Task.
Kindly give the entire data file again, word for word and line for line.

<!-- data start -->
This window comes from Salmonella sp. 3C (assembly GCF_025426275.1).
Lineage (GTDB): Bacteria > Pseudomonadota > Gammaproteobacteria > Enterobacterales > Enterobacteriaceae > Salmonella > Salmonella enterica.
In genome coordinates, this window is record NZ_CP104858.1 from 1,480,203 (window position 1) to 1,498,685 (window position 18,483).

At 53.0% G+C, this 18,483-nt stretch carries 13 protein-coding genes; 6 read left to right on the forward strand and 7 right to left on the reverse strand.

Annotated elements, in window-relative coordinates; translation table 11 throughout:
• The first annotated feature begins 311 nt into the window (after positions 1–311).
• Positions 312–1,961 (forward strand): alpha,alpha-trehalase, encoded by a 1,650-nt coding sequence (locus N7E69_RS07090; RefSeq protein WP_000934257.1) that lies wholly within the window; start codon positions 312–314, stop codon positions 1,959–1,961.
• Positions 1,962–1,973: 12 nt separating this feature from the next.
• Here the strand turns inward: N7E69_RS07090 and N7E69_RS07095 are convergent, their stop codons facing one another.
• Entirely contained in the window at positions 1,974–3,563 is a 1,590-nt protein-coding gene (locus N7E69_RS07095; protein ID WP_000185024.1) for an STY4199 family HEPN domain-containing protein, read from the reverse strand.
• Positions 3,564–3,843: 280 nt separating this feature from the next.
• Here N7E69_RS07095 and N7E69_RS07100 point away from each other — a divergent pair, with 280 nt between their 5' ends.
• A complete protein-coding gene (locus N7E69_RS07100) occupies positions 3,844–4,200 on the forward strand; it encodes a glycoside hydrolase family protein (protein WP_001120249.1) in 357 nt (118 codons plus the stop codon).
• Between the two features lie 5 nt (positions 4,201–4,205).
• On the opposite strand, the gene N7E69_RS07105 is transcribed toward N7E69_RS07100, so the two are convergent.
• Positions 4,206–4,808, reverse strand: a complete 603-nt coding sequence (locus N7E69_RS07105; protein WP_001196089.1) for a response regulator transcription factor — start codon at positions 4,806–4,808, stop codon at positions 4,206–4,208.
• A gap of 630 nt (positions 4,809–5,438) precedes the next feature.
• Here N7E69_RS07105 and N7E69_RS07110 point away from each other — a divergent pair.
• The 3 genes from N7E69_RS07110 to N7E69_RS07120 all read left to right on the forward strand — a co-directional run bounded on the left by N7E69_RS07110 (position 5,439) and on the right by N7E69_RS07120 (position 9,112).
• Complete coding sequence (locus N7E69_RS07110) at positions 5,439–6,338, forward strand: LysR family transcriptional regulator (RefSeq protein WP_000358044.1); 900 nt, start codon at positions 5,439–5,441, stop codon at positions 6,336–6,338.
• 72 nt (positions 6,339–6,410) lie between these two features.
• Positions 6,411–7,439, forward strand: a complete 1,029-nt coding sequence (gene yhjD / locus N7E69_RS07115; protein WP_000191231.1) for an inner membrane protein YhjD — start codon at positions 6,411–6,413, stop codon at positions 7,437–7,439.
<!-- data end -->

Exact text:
This window comes from Salmonella sp. 3C (assembly GCF_025426275.1).
Lineage (GTDB): Bacteria > Pseudomonadota > Gammaproteobacteria > Enterobacterales > Enterobacteriaceae > Salmonella > Salmonella enterica.
In genome coordinates, this window is record NZ_CP104858.1 from 1,480,203 (window position 1) to 1,498,685 (window position 18,483).

At 53.0% G+C, this 18,483-nt stretch carries 13 protein-coding genes; 6 read left to right on the forward strand and 7 right to left on the reverse strand.

Annotated elements, in window-relative coordinates; translation table 11 throughout:
• The first annotated feature begins 311 nt into the window (after positions 1–311).
• Positions 312–1,961 (forward strand): alpha,alpha-trehalase, encoded by a 1,650-nt coding sequence (locus N7E69_RS07090; RefSeq protein WP_000934257.1) that lies wholly within the window; start codon positions 312–314, stop codon positions 1,959–1,961.
• Positions 1,962–1,973: 12 nt separating this feature from the next.
• Here the strand turns inward: N7E69_RS07090 and N7E69_RS07095 are convergent, their stop codons facing one another.
• Entirely contained in the window at positions 1,974–3,563 is a 1,590-nt protein-coding gene (locus N7E69_RS07095; protein ID WP_000185024.1) for an STY4199 family HEPN domain-containing protein, read from the reverse strand.
• Positions 3,564–3,843: 280 nt separating this feature from the next.
• Here N7E69_RS07095 and N7E69_RS07100 point away from each other — a divergent pair, with 280 nt between their 5' ends.
• A complete protein-coding gene (locus N7E69_RS07100) occupies positions 3,844–4,200 on the forward strand; it encodes a glycoside hydrolase family protein (protein WP_001120249.1) in 357 nt (118 codons plus the stop codon).
• Between the two features lie 5 nt (positions 4,201–4,205).
• On the opposite strand, the gene N7E69_RS07105 is transcribed toward N7E69_RS07100, so the two are convergent.
• Positions 4,206–4,808, reverse strand: a complete 603-nt coding sequence (locus N7E69_RS07105; protein WP_001196089.1) for a response regulator transcription factor — start codon at positions 4,806–4,808, stop codon at positions 4,206–4,208.
• A gap of 630 nt (positions 4,809–5,438) precedes the next feature.
• Here N7E69_RS07105 and N7E69_RS07110 point away from each other — a divergent pair.
• The 3 genes from N7E69_RS07110 to N7E69_RS07120 all read left to right on the forward strand — a co-directional run bounded on the left by N7E69_RS07110 (position 5,439) and on the right by N7E69_RS07120 (position 9,112).
• Complete coding sequence (locus N7E69_RS07110) at positions 5,439–6,338, forward strand: LysR family transcriptional regulator (RefSeq protein WP_000358044.1); 900 nt, start codon at positions 5,439–5,441, stop codon at positions 6,336–6,338.
• 72 nt (positions 6,339–6,410) lie between these two features.
• Positions 6,411–7,439, forward strand: a complete 1,029-nt coding sequence (gene yhjD / locus N7E69_RS07115; protein WP_000191231.1) for an inner membrane protein YhjD — start codon at positions 6,411–6,413, stop codon at positions 7,437–7,439.